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Dina Devyatko, Maria Falikman; Would letters forming a word survive motion-induced blindness?. Journal of Vision 2008;8(6):1017. doi: https://doi.org/10.1167/8.6.1017.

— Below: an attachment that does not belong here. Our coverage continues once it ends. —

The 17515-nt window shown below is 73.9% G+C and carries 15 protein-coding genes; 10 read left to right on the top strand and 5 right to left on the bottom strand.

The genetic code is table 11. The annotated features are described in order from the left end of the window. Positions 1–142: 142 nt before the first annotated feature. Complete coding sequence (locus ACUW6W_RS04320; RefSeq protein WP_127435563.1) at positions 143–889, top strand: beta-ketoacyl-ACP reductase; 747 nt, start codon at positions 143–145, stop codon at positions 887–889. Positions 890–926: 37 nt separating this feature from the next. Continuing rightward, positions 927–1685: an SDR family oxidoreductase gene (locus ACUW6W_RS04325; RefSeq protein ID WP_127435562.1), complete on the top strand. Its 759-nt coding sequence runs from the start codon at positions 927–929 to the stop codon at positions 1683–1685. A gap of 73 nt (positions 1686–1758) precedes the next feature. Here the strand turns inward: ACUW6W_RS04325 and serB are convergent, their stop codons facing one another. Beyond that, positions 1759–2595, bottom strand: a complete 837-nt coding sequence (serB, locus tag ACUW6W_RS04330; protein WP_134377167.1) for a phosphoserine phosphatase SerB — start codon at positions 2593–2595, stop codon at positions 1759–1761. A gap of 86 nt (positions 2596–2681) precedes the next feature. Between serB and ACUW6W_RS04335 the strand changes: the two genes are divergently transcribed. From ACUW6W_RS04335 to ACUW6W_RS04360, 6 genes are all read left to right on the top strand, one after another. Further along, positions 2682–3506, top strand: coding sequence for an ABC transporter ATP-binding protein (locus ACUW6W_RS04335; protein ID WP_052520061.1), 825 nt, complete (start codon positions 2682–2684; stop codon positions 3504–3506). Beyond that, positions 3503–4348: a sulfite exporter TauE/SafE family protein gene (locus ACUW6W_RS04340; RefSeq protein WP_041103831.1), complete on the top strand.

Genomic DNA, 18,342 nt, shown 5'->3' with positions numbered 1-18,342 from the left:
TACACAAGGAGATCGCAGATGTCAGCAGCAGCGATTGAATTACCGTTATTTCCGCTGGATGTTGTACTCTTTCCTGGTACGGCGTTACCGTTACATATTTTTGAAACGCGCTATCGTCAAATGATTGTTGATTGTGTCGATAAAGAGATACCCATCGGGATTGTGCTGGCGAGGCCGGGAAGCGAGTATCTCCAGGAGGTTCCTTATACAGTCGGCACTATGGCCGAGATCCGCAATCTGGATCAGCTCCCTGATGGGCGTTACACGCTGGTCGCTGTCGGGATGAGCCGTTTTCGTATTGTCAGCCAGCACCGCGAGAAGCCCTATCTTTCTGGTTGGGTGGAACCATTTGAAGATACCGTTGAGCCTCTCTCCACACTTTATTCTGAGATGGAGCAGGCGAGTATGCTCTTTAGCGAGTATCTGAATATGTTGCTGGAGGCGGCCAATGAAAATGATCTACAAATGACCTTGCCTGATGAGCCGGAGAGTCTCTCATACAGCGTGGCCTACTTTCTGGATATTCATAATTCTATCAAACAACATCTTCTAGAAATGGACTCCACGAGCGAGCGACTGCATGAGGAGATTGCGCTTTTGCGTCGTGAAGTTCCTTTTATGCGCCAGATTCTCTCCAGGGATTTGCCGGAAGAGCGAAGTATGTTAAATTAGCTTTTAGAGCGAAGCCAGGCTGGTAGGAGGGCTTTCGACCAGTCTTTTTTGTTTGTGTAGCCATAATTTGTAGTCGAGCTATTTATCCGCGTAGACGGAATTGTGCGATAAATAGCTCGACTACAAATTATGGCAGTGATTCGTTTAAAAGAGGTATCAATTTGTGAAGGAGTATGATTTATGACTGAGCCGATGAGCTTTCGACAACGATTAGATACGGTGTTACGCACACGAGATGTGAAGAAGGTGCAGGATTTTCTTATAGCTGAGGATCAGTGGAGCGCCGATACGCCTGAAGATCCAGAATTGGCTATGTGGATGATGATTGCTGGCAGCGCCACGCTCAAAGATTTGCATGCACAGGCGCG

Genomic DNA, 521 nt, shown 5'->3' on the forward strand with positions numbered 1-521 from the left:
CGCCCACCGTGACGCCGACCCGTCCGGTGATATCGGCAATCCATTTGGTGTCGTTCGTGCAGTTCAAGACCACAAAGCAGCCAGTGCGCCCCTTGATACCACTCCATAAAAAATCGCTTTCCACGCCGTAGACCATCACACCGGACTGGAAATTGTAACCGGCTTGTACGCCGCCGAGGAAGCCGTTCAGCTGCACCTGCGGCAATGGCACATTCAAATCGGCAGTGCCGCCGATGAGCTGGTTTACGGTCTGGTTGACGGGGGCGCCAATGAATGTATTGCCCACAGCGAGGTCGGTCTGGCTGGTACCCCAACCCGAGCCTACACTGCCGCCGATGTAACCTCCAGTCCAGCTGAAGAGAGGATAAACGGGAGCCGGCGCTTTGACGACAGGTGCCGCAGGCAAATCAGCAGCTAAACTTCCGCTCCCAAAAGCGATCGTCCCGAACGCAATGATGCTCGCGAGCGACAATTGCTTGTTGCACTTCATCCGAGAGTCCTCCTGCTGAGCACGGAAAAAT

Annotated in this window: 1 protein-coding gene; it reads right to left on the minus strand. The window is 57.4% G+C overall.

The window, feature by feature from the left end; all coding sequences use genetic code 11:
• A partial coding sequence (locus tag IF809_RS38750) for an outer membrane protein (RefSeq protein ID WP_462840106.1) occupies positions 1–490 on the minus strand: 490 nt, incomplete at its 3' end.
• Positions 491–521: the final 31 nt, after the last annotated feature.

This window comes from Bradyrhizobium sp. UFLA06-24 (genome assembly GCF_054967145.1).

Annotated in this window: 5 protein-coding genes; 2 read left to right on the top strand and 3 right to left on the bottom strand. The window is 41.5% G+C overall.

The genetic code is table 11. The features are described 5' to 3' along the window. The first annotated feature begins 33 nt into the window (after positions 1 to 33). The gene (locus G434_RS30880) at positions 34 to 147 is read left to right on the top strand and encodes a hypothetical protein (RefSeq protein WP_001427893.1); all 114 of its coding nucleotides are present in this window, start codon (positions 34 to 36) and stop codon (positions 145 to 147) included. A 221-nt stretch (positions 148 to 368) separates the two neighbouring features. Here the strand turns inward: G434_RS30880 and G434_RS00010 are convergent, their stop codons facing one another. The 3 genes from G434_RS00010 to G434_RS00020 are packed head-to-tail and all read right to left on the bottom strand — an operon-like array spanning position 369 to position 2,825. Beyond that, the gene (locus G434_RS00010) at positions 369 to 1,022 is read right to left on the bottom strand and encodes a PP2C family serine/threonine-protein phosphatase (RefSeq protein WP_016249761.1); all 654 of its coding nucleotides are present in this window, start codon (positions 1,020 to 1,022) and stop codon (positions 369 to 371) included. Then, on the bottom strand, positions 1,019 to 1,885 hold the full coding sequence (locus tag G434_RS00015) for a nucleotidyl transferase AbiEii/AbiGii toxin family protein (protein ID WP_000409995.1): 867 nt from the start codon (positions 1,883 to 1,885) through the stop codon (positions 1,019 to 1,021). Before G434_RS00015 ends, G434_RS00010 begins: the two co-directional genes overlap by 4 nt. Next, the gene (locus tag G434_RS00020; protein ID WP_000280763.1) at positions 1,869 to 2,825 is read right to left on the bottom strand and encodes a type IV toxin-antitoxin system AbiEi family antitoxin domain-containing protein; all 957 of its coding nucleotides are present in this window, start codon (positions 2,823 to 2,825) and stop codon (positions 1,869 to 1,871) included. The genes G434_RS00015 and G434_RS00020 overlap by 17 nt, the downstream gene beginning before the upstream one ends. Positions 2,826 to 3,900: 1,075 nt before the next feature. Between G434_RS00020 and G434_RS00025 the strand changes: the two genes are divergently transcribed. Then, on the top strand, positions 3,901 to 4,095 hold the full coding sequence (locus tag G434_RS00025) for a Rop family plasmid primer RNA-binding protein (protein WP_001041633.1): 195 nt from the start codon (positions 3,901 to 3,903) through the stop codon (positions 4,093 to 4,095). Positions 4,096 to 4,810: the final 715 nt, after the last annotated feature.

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Motion-induced blindness (MIB) refers to fluctuation in awareness of salient stimuli superimposed on a moving mask (Bonneh et al., 2001). MIB is known to be influenced by various perceptual grouping cues (Mitroff, Scholl, 2005). However, a question remains whether grouping of separate stimuli into a meaningful perceptual unit would be enough to prevent them from independent perceptual disappearance and reappearance. In other words, is there a word superiority effect (Cattell, 1886) for letter stimuli which are expected to be independently fluctuating in awareness due to MIB? In our experiment, we analyzed dynamics of MIB measured as disappearance frequency and duration for separate letter stimuli forming a word as compared to standard dot stimuli and meaningless letter strings. Four types of stimuli organized in a line above the fixation were presented to 21 subjects against the moving pattern in a counterbalanced block design: three yellow dots similar to used by Bonneh et al., three yellow empty circles (O's), three letters forming an easily readable Russian word (KOT, which means “a cat”), and three consonants, with two of them repeating the framing consonants of the word (KHT). No statistically significant differences either in the amount of disappearances of separate stimuli or in the total duration of disappearances between four conditions have been revealed. Thus, in spite of the recent neurophysiological evidence of early influences of WSE upon visual processes (Martin et al., 2006), letters against the moving mask seem to suffer from MIB before they can be grouped into a meaningful word.
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